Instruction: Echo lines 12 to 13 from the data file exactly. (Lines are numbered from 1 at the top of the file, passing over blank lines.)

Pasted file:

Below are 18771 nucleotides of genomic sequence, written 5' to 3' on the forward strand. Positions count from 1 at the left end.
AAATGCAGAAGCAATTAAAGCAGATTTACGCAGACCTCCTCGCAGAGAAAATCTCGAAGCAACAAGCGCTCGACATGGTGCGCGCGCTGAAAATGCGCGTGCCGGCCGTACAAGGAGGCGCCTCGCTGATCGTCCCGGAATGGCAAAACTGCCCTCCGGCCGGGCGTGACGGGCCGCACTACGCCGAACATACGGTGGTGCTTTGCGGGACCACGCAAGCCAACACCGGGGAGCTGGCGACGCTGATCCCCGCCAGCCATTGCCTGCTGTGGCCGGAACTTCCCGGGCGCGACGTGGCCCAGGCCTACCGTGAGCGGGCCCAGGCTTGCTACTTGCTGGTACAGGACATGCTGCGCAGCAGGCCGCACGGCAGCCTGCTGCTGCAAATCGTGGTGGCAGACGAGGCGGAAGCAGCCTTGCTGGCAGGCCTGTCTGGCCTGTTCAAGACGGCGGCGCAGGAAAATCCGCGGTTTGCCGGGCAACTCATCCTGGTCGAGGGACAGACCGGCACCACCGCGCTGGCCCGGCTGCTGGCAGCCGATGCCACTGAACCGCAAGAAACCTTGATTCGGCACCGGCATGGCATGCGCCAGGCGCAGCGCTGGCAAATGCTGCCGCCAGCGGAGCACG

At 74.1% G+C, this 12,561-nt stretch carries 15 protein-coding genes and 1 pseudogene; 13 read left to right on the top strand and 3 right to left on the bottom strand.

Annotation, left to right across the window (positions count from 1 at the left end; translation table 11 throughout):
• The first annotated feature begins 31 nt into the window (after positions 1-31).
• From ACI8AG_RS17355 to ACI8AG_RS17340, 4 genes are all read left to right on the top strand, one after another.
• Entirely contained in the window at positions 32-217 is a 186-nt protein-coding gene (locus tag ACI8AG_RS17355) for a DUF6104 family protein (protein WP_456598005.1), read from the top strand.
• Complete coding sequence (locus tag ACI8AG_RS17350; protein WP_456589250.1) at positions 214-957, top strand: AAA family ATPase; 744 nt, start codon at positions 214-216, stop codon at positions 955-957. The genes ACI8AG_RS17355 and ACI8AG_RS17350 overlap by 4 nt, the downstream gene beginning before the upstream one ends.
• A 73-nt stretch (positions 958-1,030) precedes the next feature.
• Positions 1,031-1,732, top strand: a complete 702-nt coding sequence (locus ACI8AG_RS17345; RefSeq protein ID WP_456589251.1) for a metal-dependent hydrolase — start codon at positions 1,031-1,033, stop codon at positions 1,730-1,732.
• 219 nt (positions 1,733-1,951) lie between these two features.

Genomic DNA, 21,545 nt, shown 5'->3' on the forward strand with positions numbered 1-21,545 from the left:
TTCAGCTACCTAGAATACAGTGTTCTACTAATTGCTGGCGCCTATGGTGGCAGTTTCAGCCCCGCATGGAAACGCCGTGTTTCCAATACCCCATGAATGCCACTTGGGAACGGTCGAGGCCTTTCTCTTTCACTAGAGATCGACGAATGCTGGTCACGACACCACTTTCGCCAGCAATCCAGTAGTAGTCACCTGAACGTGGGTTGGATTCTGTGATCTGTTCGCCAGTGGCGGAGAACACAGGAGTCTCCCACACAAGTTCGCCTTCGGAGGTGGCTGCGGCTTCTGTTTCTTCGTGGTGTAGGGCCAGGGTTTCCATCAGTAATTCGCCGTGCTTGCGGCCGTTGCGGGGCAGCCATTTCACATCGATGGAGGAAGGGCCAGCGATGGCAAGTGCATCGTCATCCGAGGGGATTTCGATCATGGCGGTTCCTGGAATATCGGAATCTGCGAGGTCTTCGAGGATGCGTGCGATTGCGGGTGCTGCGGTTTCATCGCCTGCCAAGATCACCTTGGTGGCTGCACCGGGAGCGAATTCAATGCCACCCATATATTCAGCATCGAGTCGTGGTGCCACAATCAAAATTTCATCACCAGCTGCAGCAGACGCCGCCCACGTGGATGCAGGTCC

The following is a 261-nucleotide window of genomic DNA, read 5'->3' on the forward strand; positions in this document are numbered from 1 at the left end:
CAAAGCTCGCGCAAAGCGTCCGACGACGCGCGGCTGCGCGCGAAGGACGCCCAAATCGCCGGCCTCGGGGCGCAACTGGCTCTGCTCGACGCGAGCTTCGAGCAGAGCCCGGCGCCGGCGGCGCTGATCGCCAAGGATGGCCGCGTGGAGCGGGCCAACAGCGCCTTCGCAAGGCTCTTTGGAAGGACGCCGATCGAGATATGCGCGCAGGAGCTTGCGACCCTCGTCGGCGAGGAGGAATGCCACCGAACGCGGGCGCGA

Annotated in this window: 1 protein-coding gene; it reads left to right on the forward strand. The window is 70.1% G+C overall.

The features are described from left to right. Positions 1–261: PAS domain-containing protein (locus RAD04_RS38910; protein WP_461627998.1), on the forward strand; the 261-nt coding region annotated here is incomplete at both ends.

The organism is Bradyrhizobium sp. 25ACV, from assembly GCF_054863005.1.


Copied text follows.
Genomic DNA, 21,545 nt, shown 5'->3' on the forward strand with positions numbered 1-21,545 from the left:
TTCAGCTACCTAGAATACAGTGTTCTACTAATTGCTGGCGCCTATGGTGGCAGTTTCAGCCCCGCATGGAAACGCCGTGTTTCCAATACCCCATGAATGCCACTTGGGAACGGTCGAGGCCTTTCTCTTTCACTAGAGATCGACGAATGCTGGTCACGACACCACTTTCGCCAGCAATCCAGTAGTAGTCACCTGAACGTGGGTTGGATTCTGTGATCTGTTCGCCAGTGGCGGAGAACACAGGAGTCTCCCACACAAGTTCGCCTTCGGAGGTGGCTGCGGCTTCTGTTTCTTCGTGGTGTAGGGCCAGGGTTTCCATCAGTAATTCGCCGTGCTTGCGGCCGTTGCGGGGCAGCCATTTCACATCGATGGAGGAAGGGCCAGCGATGGCAAGTGCATCGTCATCCGAGGGGATTTCGATCATGGCGGTTCCTGGAATATCGGAATCTGCGAGGTCTTCGAGGATGCGTGCGATTGCGGGTGCTGCGGTTTCATCGCCTGCCAAGATCACCTTGGTGGCTGCACCGGGAGCGAATTCAATGCCACCCATATATTCAGCATCGAGTCGTGGTGCCACAATCAAAATTTCATCACCAGCTGCAGCAGACGCCGCCCACGTGGATGCAGGTCC